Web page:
Friday, May 21, 2004

Ralph Nader met with John Kerry yesterday. Kerry won't ask Nader to drop out. Nader won't drop out. Both are committed to taking out President Bush. Other Democrats are committed to taking out Nader.

"... the difference between a spruce tree and petrified wood."
Another great line from Nader after his meeting with Kerry yesterday: ["Kerry begins effort to woo Nader"]. I don't quite agree with Nader on this one. Is Kerry a more acceptable Democrat than Al Gore? Barely. As noted before, the similarities between Bush and Kerry are pretty shocking: ["Will the Real John Kerry Please Stand Up?"]. Actually, the new Gore - the populist one, the one who has railed against Bush in a couple of speeches - is the Gore the nation needed in 2000 and the kind of Democrat the nation needs right now.
On the flip side, I have to wonder: Maybe Kerry's low-key strategy is working. He has remained dead-even in most [irrelevant] national polls, with Nader drawing as much as 6 percent while at the same time not doing anything to get voters to support him. He has had what, four different campaign themes? ["Fighting for us," "Let America be America again" ... Whoever thought that one up needs to be fired on the spot] Kerry has been goofing off, skiing in Idaho, riding his bike through Concord, Mass., etc.
But look at this: In state-by-state polls - the ones that will award the Electoral College votes needed to be elected president - Kerry is surging: Kerry 289, Bush 243 in one; Bush 276 to Kerry 262 in one put together by a Republican Web master [I'll update the state-by-state numbers on Sunday].
And all during this time, Bush has been hammering away at Kerry, with targeted negative ads pointing to Kerry's flip-flopping. The president is shockingly spending like a drunken, allegedly coke-sniffing, bankrupt oil speculator: ["Bush to launch new anti-Kerry ad blitz"]. Oops, sorry, I forgot, that was what the president used to be.
At the rate he is spending money, Bush will be broke soon. With Nader attempting to gain the votes of disaffected Republicans, the possibility of a Kerry victory seems pretty good.
Then again, can Kerry keep it together? It is still early. Anything can happen. And many of us remember the American Research Group poll of 50 states posted in late September 2000 showing Gore with a 70-plus Electoral College lead and Nader close to getting 5 percent - enough to secure major party status for the Green Party. Gore then huffed and puffed through the debates, blew his lead, frightened millions of votes from Nader at the last minute costing the Greens their status, effectively "won" the presidency but then didn't fight hard enough for it in the Florida recount fiasco, and then allowed Bush to be "selected" by the Supreme Court.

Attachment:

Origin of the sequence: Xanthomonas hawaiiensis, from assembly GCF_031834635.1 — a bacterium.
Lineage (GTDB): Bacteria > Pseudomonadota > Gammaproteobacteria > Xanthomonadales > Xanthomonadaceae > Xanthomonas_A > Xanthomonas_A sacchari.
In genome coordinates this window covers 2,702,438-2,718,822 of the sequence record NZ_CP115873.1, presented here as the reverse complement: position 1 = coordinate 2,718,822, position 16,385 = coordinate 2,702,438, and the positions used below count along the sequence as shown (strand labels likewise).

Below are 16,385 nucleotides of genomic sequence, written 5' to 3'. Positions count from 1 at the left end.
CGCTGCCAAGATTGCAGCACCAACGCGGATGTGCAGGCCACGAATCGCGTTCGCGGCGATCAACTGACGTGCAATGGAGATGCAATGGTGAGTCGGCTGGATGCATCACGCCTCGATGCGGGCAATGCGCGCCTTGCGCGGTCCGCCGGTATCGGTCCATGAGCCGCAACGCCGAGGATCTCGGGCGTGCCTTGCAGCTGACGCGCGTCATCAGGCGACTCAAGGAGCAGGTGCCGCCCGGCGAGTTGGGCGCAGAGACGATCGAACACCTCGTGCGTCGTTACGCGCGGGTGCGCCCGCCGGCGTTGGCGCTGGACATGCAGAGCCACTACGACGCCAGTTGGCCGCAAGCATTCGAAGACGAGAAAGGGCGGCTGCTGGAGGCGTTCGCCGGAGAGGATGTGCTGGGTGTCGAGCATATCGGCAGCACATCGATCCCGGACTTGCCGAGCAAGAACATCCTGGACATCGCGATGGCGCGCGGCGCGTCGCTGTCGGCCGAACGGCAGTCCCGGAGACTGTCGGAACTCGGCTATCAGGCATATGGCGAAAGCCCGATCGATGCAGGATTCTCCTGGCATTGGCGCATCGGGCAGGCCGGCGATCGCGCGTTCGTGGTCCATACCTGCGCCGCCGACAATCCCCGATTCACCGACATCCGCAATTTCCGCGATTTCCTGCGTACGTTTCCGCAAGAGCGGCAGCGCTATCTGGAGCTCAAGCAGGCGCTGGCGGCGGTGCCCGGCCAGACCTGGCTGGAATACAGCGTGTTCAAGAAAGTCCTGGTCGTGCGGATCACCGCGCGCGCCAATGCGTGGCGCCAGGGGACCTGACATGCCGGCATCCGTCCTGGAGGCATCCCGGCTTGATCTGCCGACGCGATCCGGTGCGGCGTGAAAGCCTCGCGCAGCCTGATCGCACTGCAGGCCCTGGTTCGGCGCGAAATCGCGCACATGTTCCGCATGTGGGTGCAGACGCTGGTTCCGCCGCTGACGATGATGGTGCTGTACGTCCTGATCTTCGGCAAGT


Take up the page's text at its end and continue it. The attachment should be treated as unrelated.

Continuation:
Will this mess happen all over again?

More controversy [and logic] from Hollings:
I was one of a few thousand people who voted for South Carolina Sen. Ernest "Fritz" Hollings in the New Hampshire primary back in 1984 when he ran for president. I got to see him speak at two events during the campaign and admired his stance on the balanced budget amendment, the nuclear freeze, and his strong position with organized labor. I have also followed him during his almost-40 year career in the senate and respected his work fighting for American workers. But like all spirited pols who shoot their mouths off, Fritz has never been too far from controversy.
The latest is a column he wrote accusing President Bush of invading Iraq to take Jewish votes away from the Democrats: ["Why we?re in Iraq"]. While the statement is a controversial one, there may be some truth to the comments. And Hollings isn't the only one who feels this way: ["Senator spoke for many on Hill when he blamed Israel for war"] and ["Senator Hollings Is Right"]. Hollings has since been attacked for being "anti-Semitic."
Unfortunately, as I have stated before, Americans can't have a serious conversation about the influence of Judaism in some sectors of our politics and this is a real problem. Americans freely attack "rightwing Christians," we freely criticize "secular humanists," we ridicule "radical Islam" ... so why can't we talk about Judaism and the influence of preserving Israel has on our foreign policy?
In some ways, religion and race aren't to blame for these problems. Our nation - its soldiers and taxpayers - is cleaning up the mess of Great Britain and the United Nations who cut up the land holdings in the region and awarded them to dictators and monarchs and the creation of a Jewish state in a holy land of both Jews and Palestinians - warring factions who have been fighting for centuries - based on race and religion. So, it still comes back to the religion issue.
In other words, we are fighting unwinnable battles, unwinnable wars, with unending death, with people who don't really want peace. When will our nation learn? When will we walk away?

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